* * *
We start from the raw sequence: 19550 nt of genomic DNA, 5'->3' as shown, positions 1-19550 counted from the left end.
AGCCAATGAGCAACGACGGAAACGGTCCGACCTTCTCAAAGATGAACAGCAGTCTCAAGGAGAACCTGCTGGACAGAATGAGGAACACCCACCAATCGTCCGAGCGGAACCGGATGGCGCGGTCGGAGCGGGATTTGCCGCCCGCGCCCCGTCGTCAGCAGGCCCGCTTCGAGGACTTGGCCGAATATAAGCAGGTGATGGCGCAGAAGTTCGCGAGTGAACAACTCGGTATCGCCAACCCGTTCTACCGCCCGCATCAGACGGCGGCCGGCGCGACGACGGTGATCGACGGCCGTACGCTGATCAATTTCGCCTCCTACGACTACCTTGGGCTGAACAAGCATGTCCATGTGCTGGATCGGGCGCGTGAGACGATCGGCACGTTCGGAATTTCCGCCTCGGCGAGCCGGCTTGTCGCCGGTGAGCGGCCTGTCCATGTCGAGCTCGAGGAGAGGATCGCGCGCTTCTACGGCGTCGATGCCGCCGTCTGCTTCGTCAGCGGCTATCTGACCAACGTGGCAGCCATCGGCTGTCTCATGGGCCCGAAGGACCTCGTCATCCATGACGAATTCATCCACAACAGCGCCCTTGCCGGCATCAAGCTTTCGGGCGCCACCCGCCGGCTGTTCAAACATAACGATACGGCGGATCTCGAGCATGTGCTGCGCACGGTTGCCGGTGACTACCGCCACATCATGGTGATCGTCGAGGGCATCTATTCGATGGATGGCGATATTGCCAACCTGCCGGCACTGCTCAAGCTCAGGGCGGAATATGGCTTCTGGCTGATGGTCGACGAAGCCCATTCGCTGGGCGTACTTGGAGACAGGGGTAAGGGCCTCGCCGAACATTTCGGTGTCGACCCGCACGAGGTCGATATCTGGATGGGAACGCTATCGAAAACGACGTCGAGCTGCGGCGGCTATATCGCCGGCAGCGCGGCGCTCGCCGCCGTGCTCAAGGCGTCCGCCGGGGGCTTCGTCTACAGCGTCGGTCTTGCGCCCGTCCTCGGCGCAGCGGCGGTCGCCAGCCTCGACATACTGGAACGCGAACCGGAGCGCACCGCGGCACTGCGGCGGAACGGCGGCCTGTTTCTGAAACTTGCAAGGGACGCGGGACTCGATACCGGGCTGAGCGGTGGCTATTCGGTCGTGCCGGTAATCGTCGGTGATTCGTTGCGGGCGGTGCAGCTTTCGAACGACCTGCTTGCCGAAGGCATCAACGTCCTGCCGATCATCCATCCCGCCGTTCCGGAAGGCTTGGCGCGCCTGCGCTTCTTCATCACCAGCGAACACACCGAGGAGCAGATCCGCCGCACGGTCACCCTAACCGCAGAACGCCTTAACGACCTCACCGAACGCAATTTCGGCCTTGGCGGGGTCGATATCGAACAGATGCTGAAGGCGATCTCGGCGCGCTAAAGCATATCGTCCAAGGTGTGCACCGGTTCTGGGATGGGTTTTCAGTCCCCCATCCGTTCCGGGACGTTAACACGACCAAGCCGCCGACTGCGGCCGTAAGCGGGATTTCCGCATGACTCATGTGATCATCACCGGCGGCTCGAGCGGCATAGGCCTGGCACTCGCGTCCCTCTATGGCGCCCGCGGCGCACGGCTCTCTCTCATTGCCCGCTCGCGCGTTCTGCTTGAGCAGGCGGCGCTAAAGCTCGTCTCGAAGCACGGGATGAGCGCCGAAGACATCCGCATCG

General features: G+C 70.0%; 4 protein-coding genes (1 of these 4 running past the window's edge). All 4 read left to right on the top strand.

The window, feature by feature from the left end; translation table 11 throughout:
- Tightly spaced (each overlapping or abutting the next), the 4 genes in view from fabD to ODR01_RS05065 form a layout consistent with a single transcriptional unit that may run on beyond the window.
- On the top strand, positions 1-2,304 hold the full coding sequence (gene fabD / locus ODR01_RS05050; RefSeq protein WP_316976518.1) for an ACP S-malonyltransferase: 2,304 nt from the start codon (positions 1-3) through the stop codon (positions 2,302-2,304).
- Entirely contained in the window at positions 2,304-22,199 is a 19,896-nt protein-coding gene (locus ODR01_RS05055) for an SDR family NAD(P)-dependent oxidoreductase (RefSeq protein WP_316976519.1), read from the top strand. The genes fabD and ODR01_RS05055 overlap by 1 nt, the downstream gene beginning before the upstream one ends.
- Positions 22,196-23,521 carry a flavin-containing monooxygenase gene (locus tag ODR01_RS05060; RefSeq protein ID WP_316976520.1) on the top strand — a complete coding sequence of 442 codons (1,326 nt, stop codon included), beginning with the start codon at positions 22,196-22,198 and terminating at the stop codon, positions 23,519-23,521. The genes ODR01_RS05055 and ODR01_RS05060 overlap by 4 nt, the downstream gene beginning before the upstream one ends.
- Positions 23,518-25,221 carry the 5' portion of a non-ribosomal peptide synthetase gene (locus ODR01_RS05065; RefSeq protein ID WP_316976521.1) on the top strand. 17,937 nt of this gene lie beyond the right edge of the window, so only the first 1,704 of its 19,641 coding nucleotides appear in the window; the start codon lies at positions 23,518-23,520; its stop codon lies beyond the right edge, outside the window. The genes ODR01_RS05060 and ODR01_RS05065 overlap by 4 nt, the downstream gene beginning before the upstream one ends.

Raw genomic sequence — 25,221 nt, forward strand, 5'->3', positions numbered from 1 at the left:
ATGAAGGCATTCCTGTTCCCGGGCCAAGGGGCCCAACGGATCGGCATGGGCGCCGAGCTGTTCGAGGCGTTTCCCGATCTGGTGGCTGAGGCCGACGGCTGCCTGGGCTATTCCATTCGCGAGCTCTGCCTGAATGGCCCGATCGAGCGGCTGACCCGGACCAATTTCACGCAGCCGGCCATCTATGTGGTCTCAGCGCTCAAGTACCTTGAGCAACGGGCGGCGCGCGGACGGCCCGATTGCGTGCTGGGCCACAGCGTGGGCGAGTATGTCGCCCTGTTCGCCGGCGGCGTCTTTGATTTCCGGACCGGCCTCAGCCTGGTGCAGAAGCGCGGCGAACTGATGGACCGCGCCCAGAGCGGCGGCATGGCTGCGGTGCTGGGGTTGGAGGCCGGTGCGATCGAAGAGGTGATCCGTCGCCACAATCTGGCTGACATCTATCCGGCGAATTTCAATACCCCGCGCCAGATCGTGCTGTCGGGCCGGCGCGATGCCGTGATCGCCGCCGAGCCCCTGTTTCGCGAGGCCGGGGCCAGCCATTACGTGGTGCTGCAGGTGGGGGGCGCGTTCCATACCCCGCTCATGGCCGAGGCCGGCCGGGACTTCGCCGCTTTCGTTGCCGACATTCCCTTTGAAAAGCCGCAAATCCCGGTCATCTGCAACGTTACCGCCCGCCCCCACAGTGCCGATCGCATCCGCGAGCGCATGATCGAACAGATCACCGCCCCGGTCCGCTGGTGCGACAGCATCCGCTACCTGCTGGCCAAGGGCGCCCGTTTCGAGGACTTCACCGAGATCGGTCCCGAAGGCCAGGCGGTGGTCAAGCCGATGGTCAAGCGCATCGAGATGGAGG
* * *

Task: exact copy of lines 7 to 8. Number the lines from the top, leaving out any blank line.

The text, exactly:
- Entirely contained in the window at positions 2,304-22,199 is a 19,896-nt protein-coding gene (locus ODR01_RS05055) for an SDR family NAD(P)-dependent oxidoreductase (RefSeq protein WP_316976519.1), read from the top strand. The genes fabD and ODR01_RS05055 overlap by 1 nt, the downstream gene beginning before the upstream one ends.
- Positions 22,196-23,521 carry a flavin-containing monooxygenase gene (locus tag ODR01_RS05060; RefSeq protein ID WP_316976520.1) on the top strand — a complete coding sequence of 442 codons (1,326 nt, stop codon included), beginning with the start codon at positions 22,196-22,198 and terminating at the stop codon, positions 23,519-23,521. The genes ODR01_RS05055 and ODR01_RS05060 overlap by 4 nt, the downstream gene beginning before the upstream one ends.